Google E-E-A-T: A simple guide

The more you know about E-E-A-T, the more you can deliver the kind of content that your audience will find useful and the kind of content that Google wants to reward. In this short guide we answer some of the key questions about the concept.

What is E–E-A-T?

E–E-A-T is an acronym that stands for experience, expertise, authoritativeness and trust. It’s an important part of SEO. You can think of it as one type of criteria that Google uses when assessing the quality of a page (though, to be clear, it is specifically designed for raters to assess the performance of the systems that underpin the tech giant’s search engine).

Where does E-E-A-T come from?

For a long while it was just E-A-T. It first popped up in early 2014 when Google published an update to its search quality rater guidelines (which first came out in 2013). It became E-E-A-T in December 2022, when another update added experience to the mix.

The guidelines are a really useful document for SEO. As noted above, while it’s principally intended to help raters evaluate whether Google is delivering a high-quality search experience, it can also be used by individuals and businesses to assess and improve their own content.

What do I need to know about experience?

Experience is about the first-hand experience someone has with something. The extent of it can vary depending on the subject meaning it can be minimal or substantial – there’s nuance. What’s important is that the experience is genuine.

For example, let’s say you’re looking to invest in email marketing software. In addition to wanting to read about the various features and benefits, it’s very likely that you’ll also want to find content that features other people’s experience of the software. That info, combined with other info, will help you make a decision about whether or not you invest in the email marketing software.

Do note that experience should not be confused with expertise (more on this further below).

What do I need to know about expertise?

Expertise is about how much knowledge and skill an individual has about a topic they’re producing content about. The short of it is that we’re more likely to trust/value content produced by experts than non-experts. 

For example, let’s say you want legal advice. Google, rightly so, places more value on accurate and highly informed content that has been created by a qualified and seasoned lawyer – with a byline – than content generated by a copywriter without any formal legal training or qualifications (with or without a byline). For certain content, expertise is really important.

Can you give an example of how experience and expertise differ?

We can (and we appreciate that there can be overlap between the two). The easiest way to differentiate between the two is as follows: you don’t need to be an expert to experience something and for that experience to be useful to someone else, while being an expert doesn’t necessarily make your expertise or experience useful (although, of course, it can be if that’s what’s sought after). It’s all about context.

For example, and to continue with the legal theme, you might have been called up to perform jury duty. Reading a blog about the experience of a lawyer is probably going to be less useful to you than watching a video from someone who has gone through it. The lawyer’s info might be factually correct, but that’s not what you’re after. It’s the detail and perspective of someone who has been a juror that is going to be the most helpful type of content.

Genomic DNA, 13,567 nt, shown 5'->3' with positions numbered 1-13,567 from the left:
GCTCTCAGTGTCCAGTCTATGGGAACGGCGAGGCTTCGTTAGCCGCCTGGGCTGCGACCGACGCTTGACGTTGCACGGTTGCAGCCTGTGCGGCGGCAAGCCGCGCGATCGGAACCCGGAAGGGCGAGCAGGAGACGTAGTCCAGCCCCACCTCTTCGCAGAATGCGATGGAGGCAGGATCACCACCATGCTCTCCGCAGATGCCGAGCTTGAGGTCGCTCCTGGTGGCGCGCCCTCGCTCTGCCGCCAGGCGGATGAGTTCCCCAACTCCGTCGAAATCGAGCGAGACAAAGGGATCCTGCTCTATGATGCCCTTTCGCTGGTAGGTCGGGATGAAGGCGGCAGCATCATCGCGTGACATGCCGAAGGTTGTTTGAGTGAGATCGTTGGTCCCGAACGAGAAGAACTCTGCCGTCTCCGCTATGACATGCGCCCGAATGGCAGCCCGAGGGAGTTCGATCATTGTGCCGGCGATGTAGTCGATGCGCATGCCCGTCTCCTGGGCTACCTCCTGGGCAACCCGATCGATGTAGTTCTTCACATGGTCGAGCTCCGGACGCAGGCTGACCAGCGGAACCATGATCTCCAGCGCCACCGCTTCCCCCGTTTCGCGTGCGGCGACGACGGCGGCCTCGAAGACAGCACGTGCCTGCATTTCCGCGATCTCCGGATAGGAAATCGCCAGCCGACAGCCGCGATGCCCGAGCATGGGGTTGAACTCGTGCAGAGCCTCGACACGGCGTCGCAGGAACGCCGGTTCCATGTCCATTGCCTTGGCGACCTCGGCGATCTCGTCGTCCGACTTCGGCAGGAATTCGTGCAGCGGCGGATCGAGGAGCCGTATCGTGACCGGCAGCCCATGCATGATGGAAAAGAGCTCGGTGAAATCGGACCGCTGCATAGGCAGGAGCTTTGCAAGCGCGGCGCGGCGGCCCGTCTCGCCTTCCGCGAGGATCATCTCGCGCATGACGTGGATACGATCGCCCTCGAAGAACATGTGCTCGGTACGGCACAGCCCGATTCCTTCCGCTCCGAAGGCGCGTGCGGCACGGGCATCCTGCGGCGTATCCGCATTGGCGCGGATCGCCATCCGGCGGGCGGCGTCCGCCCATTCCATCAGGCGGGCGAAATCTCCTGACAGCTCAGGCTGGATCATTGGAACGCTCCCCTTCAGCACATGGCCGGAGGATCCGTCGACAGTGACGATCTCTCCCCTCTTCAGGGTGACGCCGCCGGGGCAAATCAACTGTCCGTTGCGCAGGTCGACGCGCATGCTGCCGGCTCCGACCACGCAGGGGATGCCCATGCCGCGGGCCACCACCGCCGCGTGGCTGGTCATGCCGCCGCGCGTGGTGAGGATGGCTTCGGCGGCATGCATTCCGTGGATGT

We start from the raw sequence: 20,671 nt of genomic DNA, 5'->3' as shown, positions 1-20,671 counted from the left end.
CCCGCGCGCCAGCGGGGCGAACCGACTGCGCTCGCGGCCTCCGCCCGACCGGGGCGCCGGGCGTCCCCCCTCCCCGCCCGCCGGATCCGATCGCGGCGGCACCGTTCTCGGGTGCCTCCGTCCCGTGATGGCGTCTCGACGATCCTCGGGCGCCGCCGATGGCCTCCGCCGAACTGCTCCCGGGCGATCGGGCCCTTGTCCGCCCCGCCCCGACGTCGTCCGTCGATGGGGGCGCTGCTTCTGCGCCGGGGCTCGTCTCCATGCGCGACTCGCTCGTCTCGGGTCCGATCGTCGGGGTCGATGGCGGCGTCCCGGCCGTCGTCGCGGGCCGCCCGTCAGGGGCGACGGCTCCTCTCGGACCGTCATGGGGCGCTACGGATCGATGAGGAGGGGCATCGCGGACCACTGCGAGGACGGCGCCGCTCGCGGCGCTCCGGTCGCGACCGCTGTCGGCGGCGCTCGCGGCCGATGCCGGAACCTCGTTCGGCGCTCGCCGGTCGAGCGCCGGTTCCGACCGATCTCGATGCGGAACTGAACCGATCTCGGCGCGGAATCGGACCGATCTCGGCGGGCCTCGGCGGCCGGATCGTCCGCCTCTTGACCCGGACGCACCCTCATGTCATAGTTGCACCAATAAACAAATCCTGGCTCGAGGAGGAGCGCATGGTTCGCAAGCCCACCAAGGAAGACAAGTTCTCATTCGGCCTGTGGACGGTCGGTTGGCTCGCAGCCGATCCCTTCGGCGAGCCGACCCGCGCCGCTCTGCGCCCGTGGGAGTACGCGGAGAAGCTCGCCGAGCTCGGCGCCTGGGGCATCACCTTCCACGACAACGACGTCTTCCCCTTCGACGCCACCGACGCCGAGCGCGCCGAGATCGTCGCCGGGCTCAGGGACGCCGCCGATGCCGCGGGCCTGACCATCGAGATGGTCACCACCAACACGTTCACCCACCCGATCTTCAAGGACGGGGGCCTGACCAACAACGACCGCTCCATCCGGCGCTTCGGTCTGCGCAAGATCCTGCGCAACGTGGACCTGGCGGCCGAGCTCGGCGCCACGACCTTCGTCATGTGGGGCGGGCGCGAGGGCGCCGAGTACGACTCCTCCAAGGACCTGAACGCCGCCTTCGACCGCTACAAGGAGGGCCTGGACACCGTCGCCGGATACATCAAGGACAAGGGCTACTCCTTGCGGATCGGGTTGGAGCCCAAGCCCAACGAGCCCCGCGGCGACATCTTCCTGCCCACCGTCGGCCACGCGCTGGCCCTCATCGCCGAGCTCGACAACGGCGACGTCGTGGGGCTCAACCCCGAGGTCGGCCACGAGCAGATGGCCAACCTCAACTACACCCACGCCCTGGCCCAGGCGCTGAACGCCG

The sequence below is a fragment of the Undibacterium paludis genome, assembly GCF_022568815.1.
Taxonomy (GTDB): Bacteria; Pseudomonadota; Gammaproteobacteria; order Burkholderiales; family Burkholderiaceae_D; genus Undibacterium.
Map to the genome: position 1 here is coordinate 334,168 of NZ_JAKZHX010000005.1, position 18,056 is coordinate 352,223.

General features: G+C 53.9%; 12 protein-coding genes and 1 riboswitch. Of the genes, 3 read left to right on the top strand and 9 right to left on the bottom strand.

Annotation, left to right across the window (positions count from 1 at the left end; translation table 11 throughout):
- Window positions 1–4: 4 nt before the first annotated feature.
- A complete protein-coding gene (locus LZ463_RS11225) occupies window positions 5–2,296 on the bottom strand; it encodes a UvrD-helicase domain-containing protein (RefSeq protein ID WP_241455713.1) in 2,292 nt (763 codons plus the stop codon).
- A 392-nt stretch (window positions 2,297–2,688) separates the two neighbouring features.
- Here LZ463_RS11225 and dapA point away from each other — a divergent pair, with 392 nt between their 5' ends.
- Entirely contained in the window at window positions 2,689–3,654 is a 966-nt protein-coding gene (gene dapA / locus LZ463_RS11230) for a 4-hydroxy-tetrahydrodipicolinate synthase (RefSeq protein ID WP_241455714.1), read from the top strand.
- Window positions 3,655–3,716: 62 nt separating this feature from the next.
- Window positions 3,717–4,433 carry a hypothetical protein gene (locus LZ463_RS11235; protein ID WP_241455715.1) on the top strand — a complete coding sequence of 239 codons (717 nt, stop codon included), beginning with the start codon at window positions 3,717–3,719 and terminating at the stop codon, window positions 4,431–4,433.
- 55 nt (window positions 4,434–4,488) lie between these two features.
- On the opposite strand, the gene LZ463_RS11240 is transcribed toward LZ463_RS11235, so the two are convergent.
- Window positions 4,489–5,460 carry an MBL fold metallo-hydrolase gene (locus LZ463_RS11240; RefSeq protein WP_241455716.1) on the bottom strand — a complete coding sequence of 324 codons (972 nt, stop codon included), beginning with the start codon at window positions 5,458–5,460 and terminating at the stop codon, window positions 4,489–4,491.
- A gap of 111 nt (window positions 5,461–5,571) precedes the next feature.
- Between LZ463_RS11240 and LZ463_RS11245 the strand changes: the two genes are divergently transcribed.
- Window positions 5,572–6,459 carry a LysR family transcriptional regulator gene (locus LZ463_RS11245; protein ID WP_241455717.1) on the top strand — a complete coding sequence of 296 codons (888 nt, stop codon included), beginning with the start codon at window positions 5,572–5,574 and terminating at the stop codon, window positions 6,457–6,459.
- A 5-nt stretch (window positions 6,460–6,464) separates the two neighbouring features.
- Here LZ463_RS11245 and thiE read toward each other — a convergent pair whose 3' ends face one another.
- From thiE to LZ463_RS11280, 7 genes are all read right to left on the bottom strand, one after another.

What do I need to know about authoritativeness?

Authoritativeness concerns how well you, your brand and/or your website – including social media platforms – are known within your space. In other words, authoritativeness takes into consideration your reputation and renown. 

For example, type in anything general about marketing and HubSpot will generally pop up on page one. Why? Because Google sees it as an authority. Likewise, Citizens Advice and GOV.UK rank highly for debt-related search queries because they are respectively recognised as being authorities in this area.

What do I need to know about trustworthiness?

As you might have noticed, everything comes back to trust. It’s no surprise – it’s wha Google values above everything else. After all, if it’s to continue to be the number one search engine in the world, it needs to keep serving its users the most trustworthy content.

Trust needs to be earned. You can do this by consistently demonstrating experience, expertise and authoritativeness across all your content (though do note that this does not necessarily mean you need to demonstrate all three at all times).

Key takeaways

All Google wants to do is to quickly and effectively present people with reliable, relevant and trustworthy content in response specific searches. E-E-A-T is one of the ways it determines whether the results that people see are the best and most accurate they can be, and that what ultimately gets through to people is the kind of high-quality content they need.

How you go about this is simple. For every type of content you produce, ask yourself, as Google has explained, what will make it trustworthy? Is it experience, expertise or authoritativeness? And then set about emphasising just that, whether that’s getting more experts to write your content, generating more backlinks, working on your UGC strategy and ensuring that your content is up-to-date, accurate and robustly researched.

We’ve been delivering bespoke SEO solutions since 2013, helping start-ups and corporates across various industries achieve the kind of organic results they’ve long been looking for. Drop us a message to see what we can do for you.

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